MIAMI -- Theo Epstein, in Miami on Thursday after scouting some players for the upcoming First-Year Player Draft, said Cubs fans need to look at the big picture, rather than panic over the team's slow start.

"You never want to start off poorly," said Epstein, the Cubs' president of baseball operations. "There are a lot of things we can improve upon, and we will, but you also don't want to read too much into one homestand and one road trip. Certainly, it crystallized some areas that we need to ascribe to be better."

The Cubs have been lacking in terms of speed and slugging percentage -- Alfonso Soriano, for example, entered Thursday's matchup with the Miami Marlins without an extra-base hit.

"Every team has stretches where they don't hit, and we're in one of them," Epstein said. "We have certain guys with offensive upside, and it's a continual process to have those guys reach that upside and start swinging the bat better. And the way you score runs is by getting guys on base and swinging the bat well at the same time. We don't have that right now."

Cubs manager Dale Sveum hinted he may alter the lineup for Thursday's series finale against the Marlins, but he did not.

"You want to give it a certain chance and see what happens," Sveum said. "There's always room for change."

One option is to move Bryan LaHair into the No. 4 spot instead of Soriano, who was batting .250 entering Thursday's finale.

"It's not [the lack of] home runs as much as slugging percentage that is a concern," Sveum said. "A [team] .325 slugging percentage isn't going to cut it, no matter if you're hitting home runs or not. You need those doubles when it's [runners on] first and second, you need a double when a guy's on first base to get a quick run. It's hard to string -- we're going to have a tough time stringing three, four, five hits in an inning."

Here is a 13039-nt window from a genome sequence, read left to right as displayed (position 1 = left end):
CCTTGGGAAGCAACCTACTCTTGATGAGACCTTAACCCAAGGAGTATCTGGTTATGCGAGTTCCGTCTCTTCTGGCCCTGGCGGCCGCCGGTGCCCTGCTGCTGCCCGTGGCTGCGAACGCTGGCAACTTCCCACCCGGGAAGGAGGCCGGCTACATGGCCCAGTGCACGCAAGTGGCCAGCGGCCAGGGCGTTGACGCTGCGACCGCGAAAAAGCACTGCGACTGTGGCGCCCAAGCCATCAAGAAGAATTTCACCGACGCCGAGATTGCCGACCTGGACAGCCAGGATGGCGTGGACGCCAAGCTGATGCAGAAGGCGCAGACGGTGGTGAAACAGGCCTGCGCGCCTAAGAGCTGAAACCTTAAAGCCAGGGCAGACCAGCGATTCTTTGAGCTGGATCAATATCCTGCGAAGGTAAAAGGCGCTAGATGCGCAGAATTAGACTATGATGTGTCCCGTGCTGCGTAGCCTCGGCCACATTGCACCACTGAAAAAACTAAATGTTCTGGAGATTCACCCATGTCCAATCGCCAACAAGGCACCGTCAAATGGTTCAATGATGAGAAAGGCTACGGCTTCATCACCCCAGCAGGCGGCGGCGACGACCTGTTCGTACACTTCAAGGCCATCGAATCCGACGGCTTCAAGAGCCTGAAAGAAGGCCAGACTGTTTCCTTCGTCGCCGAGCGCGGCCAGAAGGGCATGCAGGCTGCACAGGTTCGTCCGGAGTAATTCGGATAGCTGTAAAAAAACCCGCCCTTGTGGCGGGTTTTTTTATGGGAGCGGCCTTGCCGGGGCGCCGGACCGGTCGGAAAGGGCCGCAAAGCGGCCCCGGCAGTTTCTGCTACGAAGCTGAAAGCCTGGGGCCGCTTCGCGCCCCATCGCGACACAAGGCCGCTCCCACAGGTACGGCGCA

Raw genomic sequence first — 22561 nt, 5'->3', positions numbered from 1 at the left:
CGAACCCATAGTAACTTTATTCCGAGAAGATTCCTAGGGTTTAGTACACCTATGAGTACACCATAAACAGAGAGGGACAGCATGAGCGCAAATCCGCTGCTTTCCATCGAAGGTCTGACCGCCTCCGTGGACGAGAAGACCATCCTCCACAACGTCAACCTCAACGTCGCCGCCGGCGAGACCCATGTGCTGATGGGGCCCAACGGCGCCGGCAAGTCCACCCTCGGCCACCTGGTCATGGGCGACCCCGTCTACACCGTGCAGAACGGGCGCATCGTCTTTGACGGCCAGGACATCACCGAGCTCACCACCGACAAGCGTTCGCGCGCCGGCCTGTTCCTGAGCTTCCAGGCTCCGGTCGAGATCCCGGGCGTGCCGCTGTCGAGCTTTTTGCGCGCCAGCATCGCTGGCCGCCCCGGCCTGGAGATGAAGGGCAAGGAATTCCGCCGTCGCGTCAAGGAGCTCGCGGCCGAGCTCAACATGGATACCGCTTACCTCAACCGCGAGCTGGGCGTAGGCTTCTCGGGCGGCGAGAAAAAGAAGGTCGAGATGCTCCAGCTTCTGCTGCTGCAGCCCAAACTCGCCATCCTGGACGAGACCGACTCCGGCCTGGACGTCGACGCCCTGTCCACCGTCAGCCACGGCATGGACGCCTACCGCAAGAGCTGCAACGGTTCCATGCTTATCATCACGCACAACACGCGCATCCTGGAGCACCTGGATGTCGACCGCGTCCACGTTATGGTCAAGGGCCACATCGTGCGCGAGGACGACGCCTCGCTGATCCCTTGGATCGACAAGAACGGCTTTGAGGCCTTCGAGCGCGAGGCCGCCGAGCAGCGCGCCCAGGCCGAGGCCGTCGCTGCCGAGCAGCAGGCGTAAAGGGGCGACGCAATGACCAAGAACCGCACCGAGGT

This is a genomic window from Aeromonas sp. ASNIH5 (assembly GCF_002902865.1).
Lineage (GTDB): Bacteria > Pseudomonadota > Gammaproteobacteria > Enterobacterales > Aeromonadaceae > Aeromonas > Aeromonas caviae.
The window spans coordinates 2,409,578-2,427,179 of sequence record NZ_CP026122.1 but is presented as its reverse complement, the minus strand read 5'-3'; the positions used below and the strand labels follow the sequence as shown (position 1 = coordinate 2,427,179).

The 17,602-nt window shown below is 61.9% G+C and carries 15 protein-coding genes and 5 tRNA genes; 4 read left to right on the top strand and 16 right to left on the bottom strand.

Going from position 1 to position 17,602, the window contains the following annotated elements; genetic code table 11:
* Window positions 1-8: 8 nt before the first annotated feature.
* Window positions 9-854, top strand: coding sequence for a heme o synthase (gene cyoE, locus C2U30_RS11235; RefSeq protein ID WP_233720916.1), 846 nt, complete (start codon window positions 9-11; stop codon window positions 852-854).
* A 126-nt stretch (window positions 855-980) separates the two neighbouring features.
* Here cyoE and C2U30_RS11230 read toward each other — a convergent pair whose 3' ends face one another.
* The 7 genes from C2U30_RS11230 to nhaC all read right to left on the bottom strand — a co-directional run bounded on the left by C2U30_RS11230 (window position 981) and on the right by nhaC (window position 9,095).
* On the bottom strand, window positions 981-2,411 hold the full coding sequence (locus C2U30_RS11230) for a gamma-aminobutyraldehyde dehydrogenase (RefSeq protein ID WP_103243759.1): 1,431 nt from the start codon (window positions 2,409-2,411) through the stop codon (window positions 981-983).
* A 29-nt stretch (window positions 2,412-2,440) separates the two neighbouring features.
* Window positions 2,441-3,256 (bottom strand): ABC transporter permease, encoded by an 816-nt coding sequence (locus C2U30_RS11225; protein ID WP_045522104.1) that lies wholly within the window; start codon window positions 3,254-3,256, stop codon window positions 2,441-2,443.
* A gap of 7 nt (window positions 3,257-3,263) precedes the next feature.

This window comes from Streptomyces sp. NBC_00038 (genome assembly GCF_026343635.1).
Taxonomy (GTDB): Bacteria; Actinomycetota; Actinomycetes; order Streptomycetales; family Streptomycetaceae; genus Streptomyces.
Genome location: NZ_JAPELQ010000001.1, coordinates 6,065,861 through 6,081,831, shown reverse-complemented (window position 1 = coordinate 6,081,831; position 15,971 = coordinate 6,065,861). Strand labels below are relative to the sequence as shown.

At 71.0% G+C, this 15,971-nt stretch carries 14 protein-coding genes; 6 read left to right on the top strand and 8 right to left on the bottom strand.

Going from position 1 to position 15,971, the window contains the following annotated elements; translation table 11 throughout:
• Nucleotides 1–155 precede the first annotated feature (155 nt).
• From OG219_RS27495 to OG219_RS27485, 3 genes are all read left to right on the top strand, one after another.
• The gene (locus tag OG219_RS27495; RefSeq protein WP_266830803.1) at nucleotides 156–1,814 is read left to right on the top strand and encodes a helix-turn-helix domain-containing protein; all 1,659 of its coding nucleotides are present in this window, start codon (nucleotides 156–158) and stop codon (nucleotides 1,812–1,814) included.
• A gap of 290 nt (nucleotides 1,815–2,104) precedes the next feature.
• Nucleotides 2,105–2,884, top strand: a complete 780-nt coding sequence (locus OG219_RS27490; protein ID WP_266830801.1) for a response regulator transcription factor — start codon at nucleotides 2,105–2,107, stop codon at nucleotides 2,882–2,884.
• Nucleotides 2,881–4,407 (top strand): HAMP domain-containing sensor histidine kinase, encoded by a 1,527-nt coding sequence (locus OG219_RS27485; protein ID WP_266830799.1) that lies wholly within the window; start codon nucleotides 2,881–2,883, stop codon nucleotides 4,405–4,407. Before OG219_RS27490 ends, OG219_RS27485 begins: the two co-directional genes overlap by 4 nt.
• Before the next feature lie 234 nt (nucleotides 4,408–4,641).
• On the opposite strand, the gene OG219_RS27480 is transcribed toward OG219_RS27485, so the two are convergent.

The Cubs had question marks heading into the season. Ian Stewart, for example, was coming off a wrist injury and did not hit a home run in the big leagues last season. LaHair starred at Triple-A Iowa, but had a minimal track record in the Majors.

"That's why it's so hard to judge Spring Training," Sveum said. "You know once the season starts, guys will get pitched the way they're supposed to be pitched, just like how we pitch to other guys and expose weaknesses. It's very important for guys to understand that, as well as myself.

"It's still early. You don't panic, you just keep playing. Obviously, you don't want to dig too big a hole. Those kind of holes are tough to get out of."

Brett Jackson and Anthony Rizzo are doing well at Iowa, but they appear to be part of the Cubs' future and not part of the immediate picture.

"Those guys are continuing their development at Triple-A, and there are things they're working on to continue to improve," Epstein said. "We're also not giving up on guys after a homestand and a road trip. Guys need time to get into a rhythm of the season and show what they can do.

"Baseball is best understood from bigger samples and from a distance sometimes. No one wants to get off to this kind of start, and the lineup isn't performing well, but it's a little early to be thinking about those kind of moves, specifically with your better prospects."

What Epstein and the Cubs are looking at is the big picture, not the short term.

"[We look at] what will help us maximize our competitiveness in 2012, and the bigger picture is how do we build a championship-caliber organization," Epstein said. "That's a longer-term issue. When those two interests butt up against each other, we'll defer to the long term.

"There are things we can do, smaller moves we can make and probably will make over the course of the season to try to put together a club that can be more competitive. We're also looking out for the best long-term interests of the organization."